by Max Brantley
Rep. Allen Kerr has been lauded for his aggressive campaign against state employee double-dipping. Much of what he highlighted was inexcusable and needed repair, though some steps had already been taken legislatively before he undertook his publicity onslaught. In every branch of government — judiciary, executive, legislative, higher ed — employees have fake-retired for brief periods and immediately returned to the same jobs (no meaningful job search held), drawing paychecks and pension. So legislation has been introduced to make sure that doesn't happen again, primarily by saying those who return to work must forfeit retirement payments when they are back on payroll.
So what aboutHB 1040 by Kerr and several other Republican legislators? Is it perfect? Not if you think it's OK to exempt certain employees. George Hopkins, director of the Arkansas Teacher Retirement System, opposes the legislation as written. He's been calling the bill out on Twitter this morning, in response to a letter to the editor in support of the bill and its prohibition on a return to covered employment by members of the teachers retirement system. Among Hopkins' points:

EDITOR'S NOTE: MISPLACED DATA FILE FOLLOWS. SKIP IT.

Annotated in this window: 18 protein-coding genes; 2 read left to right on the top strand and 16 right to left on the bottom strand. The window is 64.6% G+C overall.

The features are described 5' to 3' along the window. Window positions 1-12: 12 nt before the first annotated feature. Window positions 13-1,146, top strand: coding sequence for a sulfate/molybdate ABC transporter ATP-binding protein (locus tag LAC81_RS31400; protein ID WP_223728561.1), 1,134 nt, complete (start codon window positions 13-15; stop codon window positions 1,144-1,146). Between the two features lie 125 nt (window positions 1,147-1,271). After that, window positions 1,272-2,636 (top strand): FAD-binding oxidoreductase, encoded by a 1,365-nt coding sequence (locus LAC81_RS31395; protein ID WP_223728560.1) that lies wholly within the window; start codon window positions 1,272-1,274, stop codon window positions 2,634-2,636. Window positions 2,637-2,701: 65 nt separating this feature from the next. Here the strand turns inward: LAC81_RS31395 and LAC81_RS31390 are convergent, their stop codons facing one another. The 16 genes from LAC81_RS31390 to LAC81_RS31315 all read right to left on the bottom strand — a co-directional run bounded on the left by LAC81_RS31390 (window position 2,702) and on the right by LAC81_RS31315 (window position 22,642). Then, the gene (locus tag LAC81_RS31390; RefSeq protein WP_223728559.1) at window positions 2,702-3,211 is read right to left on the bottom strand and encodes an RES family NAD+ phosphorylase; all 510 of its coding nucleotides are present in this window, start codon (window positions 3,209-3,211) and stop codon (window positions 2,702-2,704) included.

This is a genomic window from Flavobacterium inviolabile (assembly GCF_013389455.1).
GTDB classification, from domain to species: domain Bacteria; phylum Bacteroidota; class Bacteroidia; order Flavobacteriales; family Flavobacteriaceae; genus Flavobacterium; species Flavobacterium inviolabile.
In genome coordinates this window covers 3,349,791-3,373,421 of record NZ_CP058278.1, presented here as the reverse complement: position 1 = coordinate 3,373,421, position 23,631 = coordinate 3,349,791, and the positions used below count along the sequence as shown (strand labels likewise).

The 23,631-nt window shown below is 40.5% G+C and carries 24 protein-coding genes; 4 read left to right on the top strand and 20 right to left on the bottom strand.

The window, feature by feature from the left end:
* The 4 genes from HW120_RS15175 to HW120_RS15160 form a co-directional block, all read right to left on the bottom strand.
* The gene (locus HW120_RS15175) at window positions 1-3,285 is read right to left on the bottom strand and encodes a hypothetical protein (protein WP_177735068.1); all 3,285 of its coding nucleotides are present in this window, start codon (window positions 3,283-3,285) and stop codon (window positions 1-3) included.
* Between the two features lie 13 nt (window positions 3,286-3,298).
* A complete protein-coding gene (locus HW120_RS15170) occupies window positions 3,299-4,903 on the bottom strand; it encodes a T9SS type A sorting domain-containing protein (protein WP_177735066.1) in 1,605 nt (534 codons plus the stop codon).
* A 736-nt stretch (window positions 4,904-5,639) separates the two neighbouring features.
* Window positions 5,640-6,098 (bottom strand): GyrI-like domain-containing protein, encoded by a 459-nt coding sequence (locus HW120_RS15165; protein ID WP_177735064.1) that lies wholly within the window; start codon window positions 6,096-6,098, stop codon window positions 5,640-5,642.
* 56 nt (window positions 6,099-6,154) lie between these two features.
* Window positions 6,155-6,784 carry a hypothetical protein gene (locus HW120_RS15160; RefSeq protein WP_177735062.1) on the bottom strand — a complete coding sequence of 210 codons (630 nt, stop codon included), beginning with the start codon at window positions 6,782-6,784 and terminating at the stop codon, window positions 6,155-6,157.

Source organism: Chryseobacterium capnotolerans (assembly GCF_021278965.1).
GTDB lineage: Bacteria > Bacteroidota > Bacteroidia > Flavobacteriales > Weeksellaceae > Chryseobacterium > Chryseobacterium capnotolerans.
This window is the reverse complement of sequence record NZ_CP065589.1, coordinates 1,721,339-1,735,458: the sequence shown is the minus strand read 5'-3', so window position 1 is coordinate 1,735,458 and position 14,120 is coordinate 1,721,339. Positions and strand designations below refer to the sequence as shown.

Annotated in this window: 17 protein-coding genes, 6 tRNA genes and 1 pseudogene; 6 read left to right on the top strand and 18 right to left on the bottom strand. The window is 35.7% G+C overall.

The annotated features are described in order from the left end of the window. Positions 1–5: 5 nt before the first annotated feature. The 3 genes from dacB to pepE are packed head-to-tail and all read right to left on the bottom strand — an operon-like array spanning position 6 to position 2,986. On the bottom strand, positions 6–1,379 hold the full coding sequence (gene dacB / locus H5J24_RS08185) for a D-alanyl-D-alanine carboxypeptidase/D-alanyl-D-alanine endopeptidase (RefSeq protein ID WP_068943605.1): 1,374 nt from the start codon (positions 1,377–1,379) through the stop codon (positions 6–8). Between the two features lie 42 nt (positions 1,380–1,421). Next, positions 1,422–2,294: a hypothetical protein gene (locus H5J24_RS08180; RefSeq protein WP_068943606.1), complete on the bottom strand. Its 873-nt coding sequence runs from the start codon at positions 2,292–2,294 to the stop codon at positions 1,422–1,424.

* HB1040 exempts a select group of members "chosen" by the sponsor from the application of the prohibition. Always look at an exemption.
* Who is exempted: all colleges, some state agencies, and ANYONE who retires between January and July, 2011. Policy justification for this?
* Another problem is the bill waters down the STRICT ATRS enforcement of the termination separation. The bills encourages violations.
* HB1040 suspends future benefits when a violation is discovered. ATRS requires repayment of all benefits and applies interest on the benefits,
* The weak enforcement is insufficient to comply with IRS requirements of correction of the violation. This puts ATRS at risk with the IRS!
I've asked Kerr to respond.